26

I have my blog (you can see it if you want, from my profile), and it's fresh, as well as google robots parsing results are.

The results were alarming to me. Apparently the most common 2 words on my site are "rss" and "feed", because I use text for links like "Comments RSS", "Post Feed", etc. These 2 words will be present in every post, while other words will be more rare.

Is there a way to make these links disappear from Google's parsing? I don't want technical links getting indexed. I only want content, titles, descriptions to get indexed. I am looking for something other than replacing this text with images.

I found some old discussions on Google, back from 2007 (I think in 3 years many things could have changed, hopefully this too)

This question is not about robots.txt and how to make Google ignore pages. It is about making it ignore small parts of the page, or transforming the parts in such a way that it will be seen by humans and invisible to robots.

16

There is a simple way to tell google to not index parts of your documents, that is using googleon and googleoff:

<p>This is normal (X)HTML content that will be indexed by Google.</p>

<!--googleoff: index-->

<p>This (X)HTML content will NOT be indexed by Google.</p>

<!--googleon: index-->

In this example, the second paragraph will not be indexed by Google. Notice the “index” parameter, which may be set to any of the following:

  • index — content surrounded by “googleoff: index” will not be indexed by Google

    anchor — anchor text for any links within a “googleoff: anchor” area will not be associated with the target page

    snippet — content surrounded by “googleoff: snippet” will not be used to create snippets for search results

    all — content surrounded by “googleoff: all” are treated with all

source

  • 1
    Looks legit. However the question has lost its relevancy for me. I can't test it, but upon a search it looks like this is the solution. I mark it as such, but everyone reading this, know that it's not tested so far. More info from utk.edu google.utk.edu/ut-help/googleongoogleoff – AlexanderMP Sep 30 '14 at 20:43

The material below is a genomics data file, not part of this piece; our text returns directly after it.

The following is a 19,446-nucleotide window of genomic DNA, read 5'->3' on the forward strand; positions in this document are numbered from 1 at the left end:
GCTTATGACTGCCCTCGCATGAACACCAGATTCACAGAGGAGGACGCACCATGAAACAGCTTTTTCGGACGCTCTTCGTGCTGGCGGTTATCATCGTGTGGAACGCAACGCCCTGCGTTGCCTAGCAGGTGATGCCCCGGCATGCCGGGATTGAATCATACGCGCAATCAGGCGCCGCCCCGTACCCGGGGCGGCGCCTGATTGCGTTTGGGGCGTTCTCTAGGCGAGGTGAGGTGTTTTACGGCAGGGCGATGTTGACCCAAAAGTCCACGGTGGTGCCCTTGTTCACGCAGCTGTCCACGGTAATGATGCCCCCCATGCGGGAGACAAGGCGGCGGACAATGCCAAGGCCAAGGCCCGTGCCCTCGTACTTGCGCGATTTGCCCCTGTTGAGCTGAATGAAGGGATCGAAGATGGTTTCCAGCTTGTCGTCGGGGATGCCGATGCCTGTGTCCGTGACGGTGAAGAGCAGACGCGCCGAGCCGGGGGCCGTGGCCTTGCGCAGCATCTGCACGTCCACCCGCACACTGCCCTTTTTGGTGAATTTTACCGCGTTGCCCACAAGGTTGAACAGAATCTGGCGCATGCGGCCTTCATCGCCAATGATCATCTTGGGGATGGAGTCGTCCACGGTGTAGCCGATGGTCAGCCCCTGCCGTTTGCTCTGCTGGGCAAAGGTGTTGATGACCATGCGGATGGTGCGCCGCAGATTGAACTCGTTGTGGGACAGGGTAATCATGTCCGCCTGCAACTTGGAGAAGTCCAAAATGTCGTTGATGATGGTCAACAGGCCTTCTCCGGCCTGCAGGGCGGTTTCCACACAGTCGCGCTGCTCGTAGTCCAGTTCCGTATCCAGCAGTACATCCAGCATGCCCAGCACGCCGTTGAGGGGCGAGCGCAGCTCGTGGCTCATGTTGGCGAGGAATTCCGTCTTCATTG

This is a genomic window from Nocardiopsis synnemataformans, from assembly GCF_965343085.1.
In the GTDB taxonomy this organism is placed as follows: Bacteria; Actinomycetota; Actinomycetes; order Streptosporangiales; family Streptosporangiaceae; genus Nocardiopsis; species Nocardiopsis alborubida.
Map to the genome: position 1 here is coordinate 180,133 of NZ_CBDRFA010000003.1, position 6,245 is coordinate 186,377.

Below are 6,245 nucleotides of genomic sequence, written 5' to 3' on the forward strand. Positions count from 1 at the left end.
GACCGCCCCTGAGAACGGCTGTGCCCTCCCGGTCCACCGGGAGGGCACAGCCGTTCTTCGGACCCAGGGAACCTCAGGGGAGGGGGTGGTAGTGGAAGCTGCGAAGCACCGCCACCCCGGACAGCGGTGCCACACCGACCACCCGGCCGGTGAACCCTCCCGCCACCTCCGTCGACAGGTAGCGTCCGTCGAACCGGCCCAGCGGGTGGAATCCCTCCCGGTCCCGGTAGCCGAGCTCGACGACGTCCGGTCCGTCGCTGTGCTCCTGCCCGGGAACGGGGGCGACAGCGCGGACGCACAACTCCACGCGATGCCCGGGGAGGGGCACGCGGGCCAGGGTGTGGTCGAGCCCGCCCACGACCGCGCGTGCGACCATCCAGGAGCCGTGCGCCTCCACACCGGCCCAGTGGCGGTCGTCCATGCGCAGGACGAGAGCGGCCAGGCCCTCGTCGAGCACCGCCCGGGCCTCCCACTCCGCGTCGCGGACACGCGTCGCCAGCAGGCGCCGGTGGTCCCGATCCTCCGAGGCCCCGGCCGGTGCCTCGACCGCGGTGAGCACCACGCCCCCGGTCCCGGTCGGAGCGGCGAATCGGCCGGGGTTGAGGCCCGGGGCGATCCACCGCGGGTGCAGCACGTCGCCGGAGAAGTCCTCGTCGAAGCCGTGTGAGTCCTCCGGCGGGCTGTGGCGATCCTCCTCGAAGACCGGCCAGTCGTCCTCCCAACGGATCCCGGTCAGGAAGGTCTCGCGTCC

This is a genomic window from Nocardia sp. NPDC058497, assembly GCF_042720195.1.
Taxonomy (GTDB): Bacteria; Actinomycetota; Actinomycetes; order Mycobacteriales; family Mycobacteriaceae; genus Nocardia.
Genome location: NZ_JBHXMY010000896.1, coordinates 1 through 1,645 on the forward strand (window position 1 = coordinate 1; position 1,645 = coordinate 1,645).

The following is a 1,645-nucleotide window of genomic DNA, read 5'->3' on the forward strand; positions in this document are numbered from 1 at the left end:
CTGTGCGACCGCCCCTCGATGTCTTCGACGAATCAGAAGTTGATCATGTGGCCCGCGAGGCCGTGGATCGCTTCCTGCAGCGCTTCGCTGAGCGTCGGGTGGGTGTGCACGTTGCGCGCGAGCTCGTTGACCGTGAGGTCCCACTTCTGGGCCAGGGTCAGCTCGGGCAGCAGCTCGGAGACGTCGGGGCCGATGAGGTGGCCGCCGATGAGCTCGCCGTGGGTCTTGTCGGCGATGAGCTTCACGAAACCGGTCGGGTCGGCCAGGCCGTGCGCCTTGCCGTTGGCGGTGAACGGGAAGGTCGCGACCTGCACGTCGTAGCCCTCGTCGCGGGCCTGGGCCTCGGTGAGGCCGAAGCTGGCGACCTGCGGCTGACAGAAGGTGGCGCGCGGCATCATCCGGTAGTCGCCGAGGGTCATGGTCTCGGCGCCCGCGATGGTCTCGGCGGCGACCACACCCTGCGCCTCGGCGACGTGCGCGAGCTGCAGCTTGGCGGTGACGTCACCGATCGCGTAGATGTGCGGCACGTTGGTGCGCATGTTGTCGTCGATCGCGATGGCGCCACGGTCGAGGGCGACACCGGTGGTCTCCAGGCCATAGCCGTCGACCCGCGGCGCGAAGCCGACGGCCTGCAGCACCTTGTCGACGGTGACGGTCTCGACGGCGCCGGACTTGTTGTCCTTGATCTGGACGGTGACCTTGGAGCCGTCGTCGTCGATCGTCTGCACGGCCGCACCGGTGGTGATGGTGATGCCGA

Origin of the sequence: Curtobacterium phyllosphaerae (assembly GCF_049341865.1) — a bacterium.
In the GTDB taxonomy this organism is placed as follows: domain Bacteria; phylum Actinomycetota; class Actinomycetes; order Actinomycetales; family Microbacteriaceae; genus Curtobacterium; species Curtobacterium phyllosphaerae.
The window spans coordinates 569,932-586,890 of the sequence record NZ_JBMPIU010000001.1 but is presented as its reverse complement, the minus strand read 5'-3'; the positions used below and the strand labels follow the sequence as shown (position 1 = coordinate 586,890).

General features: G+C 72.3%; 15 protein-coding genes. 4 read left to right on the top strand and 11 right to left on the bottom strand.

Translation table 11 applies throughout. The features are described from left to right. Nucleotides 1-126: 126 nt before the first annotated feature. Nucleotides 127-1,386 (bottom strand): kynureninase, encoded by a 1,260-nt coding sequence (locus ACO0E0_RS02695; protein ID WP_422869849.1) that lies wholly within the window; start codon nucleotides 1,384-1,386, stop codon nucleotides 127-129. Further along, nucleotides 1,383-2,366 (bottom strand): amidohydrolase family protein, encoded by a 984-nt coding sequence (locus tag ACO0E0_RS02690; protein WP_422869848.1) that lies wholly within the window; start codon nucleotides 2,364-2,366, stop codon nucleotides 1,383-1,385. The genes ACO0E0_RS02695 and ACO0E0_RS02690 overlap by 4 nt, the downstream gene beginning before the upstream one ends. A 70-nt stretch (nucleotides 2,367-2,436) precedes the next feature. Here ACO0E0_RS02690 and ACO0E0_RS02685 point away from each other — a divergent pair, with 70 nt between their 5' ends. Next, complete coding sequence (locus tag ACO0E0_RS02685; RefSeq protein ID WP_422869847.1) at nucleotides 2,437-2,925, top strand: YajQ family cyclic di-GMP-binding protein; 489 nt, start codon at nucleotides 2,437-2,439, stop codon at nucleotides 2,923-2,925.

• 8
    This is for GSA not GoogleBot. from wikibedia: en.wikipedia.org/wiki/Noindex Google's main indexing spider, Googlebot, is not known to recognize any of these techniques. – Myster Feb 5 '15 at 2:57
  • 10
    googleon, googleofftags are only supported by the Google Search Appliance (when you host your own search results). So this won't avoid Google bot from crawling that text. – Gayan Weerakutti Jul 21 '15 at 16:04
  • 1
    Does not work for public sites – vsingh Jan 12 '16 at 15:14
  • linkrot fix for the first link in these comments from @AlexanderMP web.archive.org/web/20121024043825/http://google.utk.edu/… – albert Jul 26 at 14:00
8

I work on a site with top-3 google ranking for thousands of school names in the US, and we do a lot of work to protect our SEO. There are 3 main things you could do (which are all probably a waste of time, keep reading):

  • Move the stuff you want to downplay to the bottom of your HTML and use CSS and/or to place it where you want readers to see it. This won't hide it from crawlers, but they'll value it lower.
  • Replace those links with images (you say you don't want to do that, but don't explain why not)
  • Serve a different page to crawlers, with those links stripped. There's nothing black hat about this, as long as the content is fundamentally the same as a browser sees. Search engines will ding you if you serve up a page that's significantly different from what users see, but if you stripped RSS links from the version of the page crawlers index, you would not have a problem.

That said, crawlers are smart, and you're not the only site filled with permalink and rss links. They care about context, and look for terms and phrases in your headings and body text. They know how to determine that your blog is about technology and not RSS. I highly doubt those links have any negative effect on your SEO. What problem are you actually trying to solve?

If you want to build SEO, figure out what value you provide to readers and write about that. Say interesting things that will lead others to link to your blog, and crawlers will understand that you're an information source that people value. Think more about what your readers see and understand, and less about what you think a crawler sees.

  • Thank you. It's just that I could make my blog appear in top results if I write a strange combination of category names, 2 post topics, and by adding the "rss" and "feed" keywords. Without "rss" and "feed" it's way to the end. I'll read the rules again and pay attention at clauses associated with serving slightly different content to bots. – AlexanderMP Jul 9 '10 at 6:49
1

The only control that you have over the indexing robots, is the robots.txt file. See this documentation, linked by Google on their page explaining the usage of the file.

You basically can prohibit certain links and URL's but not necessarily keywords.

  • 2